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US envoy on Afghanistan starts regional tour after Taliban talks cancelled

Doctor Zalmay Khalilzad, then U.S. Ambassador to Iraq, and Gen. George Casey, then Commanding General, Multi-National Force - Iraq, attend a transfer of security responsibility ceremony in Baghdad, Iraq, Sept. 21, 2006. (Department of Defense photo by Spc. Michael Pfaff)

This article was originally published by Radio Free Europe/Radio Liberty and is reprinted with permission.

The U.S. special envoy on Afghanistan, Zalmay Khalilzad, has begun a two-week diplomatic tour of Afghanistan and other countries in the region in an attempt to push forward the peace process with the Taliban.

Khalilzad began his latest diplomatic mission on January 8 — the same day that Taliban representatives announced they would not attend peace talks in Qatar planned for January 9 and 10 with Khalilzad and other U.S. officials.

Khalilzad’s tour is meant to take him to Kabul as well as China, Pakistan, and India.

The U.S. State Department says his visits in the region will last through January 21.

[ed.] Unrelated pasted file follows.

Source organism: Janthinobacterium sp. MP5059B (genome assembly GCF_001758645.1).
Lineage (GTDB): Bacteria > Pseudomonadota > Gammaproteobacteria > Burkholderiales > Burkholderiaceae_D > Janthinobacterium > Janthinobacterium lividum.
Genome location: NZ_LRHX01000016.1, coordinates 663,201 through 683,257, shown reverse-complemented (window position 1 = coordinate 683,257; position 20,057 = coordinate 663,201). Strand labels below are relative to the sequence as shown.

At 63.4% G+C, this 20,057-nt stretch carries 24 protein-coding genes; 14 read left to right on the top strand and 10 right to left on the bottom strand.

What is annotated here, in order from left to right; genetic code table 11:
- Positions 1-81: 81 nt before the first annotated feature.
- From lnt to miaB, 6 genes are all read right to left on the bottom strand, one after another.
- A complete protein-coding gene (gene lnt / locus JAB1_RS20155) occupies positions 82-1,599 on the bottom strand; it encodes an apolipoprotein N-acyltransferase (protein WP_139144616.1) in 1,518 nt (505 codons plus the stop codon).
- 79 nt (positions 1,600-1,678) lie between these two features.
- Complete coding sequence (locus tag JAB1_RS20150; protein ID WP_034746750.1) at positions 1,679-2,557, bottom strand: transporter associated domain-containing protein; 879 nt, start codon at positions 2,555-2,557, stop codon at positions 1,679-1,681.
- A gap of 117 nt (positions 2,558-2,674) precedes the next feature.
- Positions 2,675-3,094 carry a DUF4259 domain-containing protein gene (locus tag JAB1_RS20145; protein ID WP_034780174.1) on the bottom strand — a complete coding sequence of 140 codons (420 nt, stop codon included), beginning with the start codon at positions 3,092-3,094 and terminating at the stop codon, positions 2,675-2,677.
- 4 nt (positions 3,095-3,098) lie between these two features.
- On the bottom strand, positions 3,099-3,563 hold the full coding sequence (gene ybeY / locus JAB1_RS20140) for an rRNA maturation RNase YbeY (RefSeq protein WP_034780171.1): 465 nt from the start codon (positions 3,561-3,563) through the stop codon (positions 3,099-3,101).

In accordance with U.S. policy, the State Department did not say if Khalilzad would meet with Taliban representatives during the tour.

Quoting Khalilzad, the State Department said “the only solution to the conflict is for all parties to sit together and reach an agreement on the political future of Afghanistan with mutual respect and acceptance.”

Khalilzad last met with Taliban representatives in Abu Dhabi in December.

But a Taliban representative in Qatar told RFE/RL’s Radio Free Afghanistan on January 8 that it had “postponed” a January 9-10 meeting with Khalilzad “until further consultations” could resolve an “agenda disagreement.”

Another Taliban source said the disagreement focused on Washington’s insistence that Afghan government officials must be involved in the talks.

He said there also was disagreement on a possible cease-fire deal and a proposed prisoner exchange.

The Taliban has consistently rejected requests from regional powers to allow Afghan government officials to take part in peace talks, insisting that the United States is their main adversary in Afghanistan.

Afghanistan’s Chief Executive Abdullah Abdullah reiterated on January 9 that “any peace talks about Afghanistan should be under the umbrella of the Afghan government.”

Afghan President Ashraf Ghani’s special peace envoy, Omar Daudzai, arrived in Pakistan on January 8 for a four-day visit that is focusing on the Afghan peace process.

Pakistan’s Foreign Minister Shah Mahmud Qureshi said after talks with Daudzai on January 8 that Pakistan is also trying to get Afghan Taliban representatives to meet with Afghan government officials at the negotiating table.

Qureshi said peace and stability in Afghanistan is in Pakistan’s own national interest because it is necessary for the economic development and prosperity of the region.